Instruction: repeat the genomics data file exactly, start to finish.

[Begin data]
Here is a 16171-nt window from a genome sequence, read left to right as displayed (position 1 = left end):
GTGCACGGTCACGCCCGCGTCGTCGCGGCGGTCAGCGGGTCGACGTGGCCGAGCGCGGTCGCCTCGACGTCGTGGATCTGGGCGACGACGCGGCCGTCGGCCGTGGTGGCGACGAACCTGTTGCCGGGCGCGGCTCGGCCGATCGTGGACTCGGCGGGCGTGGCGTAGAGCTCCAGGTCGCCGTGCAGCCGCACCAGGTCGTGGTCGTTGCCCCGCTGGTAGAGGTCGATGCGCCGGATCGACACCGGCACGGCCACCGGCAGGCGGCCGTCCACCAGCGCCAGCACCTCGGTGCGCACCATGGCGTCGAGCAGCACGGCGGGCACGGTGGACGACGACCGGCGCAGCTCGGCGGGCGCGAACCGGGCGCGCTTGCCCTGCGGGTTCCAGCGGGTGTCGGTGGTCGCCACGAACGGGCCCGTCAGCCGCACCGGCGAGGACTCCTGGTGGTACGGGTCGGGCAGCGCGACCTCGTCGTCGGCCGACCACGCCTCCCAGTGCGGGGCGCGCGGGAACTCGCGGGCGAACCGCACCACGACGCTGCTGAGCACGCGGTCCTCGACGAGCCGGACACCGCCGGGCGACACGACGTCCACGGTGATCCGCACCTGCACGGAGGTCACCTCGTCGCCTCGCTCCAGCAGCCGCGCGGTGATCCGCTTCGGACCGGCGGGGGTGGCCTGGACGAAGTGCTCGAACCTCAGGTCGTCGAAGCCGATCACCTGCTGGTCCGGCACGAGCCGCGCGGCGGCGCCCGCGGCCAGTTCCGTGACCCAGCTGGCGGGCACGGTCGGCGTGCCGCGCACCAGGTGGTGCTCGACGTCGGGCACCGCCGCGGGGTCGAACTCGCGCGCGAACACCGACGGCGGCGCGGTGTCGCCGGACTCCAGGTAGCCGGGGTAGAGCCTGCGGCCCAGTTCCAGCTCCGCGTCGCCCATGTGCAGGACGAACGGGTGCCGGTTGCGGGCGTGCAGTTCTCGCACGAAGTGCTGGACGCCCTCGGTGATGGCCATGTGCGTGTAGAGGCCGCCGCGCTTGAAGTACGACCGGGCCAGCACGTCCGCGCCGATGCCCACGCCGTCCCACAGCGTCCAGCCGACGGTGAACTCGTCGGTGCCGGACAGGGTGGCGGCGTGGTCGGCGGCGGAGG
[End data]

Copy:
Here is a 16171-nt window from a genome sequence, read left to right as displayed (position 1 = left end):
GTGCACGGTCACGCCCGCGTCGTCGCGGCGGTCAGCGGGTCGACGTGGCCGAGCGCGGTCGCCTCGACGTCGTGGATCTGGGCGACGACGCGGCCGTCGGCCGTGGTGGCGACGAACCTGTTGCCGGGCGCGGCTCGGCCGATCGTGGACTCGGCGGGCGTGGCGTAGAGCTCCAGGTCGCCGTGCAGCCGCACCAGGTCGTGGTCGTTGCCCCGCTGGTAGAGGTCGATGCGCCGGATCGACACCGGCACGGCCACCGGCAGGCGGCCGTCCACCAGCGCCAGCACCTCGGTGCGCACCATGGCGTCGAGCAGCACGGCGGGCACGGTGGACGACGACCGGCGCAGCTCGGCGGGCGCGAACCGGGCGCGCTTGCCCTGCGGGTTCCAGCGGGTGTCGGTGGTCGCCACGAACGGGCCCGTCAGCCGCACCGGCGAGGACTCCTGGTGGTACGGGTCGGGCAGCGCGACCTCGTCGTCGGCCGACCACGCCTCCCAGTGCGGGGCGCGCGGGAACTCGCGGGCGAACCGCACCACGACGCTGCTGAGCACGCGGTCCTCGACGAGCCGGACACCGCCGGGCGACACGACGTCCACGGTGATCCGCACCTGCACGGAGGTCACCTCGTCGCCTCGCTCCAGCAGCCGCGCGGTGATCCGCTTCGGACCGGCGGGGGTGGCCTGGACGAAGTGCTCGAACCTCAGGTCGTCGAAGCCGATCACCTGCTGGTCCGGCACGAGCCGCGCGGCGGCGCCCGCGGCCAGTTCCGTGACCCAGCTGGCGGGCACGGTCGGCGTGCCGCGCACCAGGTGGTGCTCGACGTCGGGCACCGCCGCGGGGTCGAACTCGCGCGCGAACACCGACGGCGGCGCGGTGTCGCCGGACTCCAGGTAGCCGGGGTAGAGCCTGCGGCCCAGTTCCAGCTCCGCGTCGCCCATGTGCAGGACGAACGGGTGCCGGTTGCGGGCGTGCAGTTCTCGCACGAAGTGCTGGACGCCCTCGGTGATGGCCATGTGCGTGTAGAGGCCGCCGCGCTTGAAGTACGACCGGGCCAGCACGTCCGCGCCGATGCCCACGCCGTCCCACAGCGTCCAGCCGACGGTGAACTCGTCGGTGCCGGACAGGGTGGCGGCGTGGTCGGCGGCGGAGG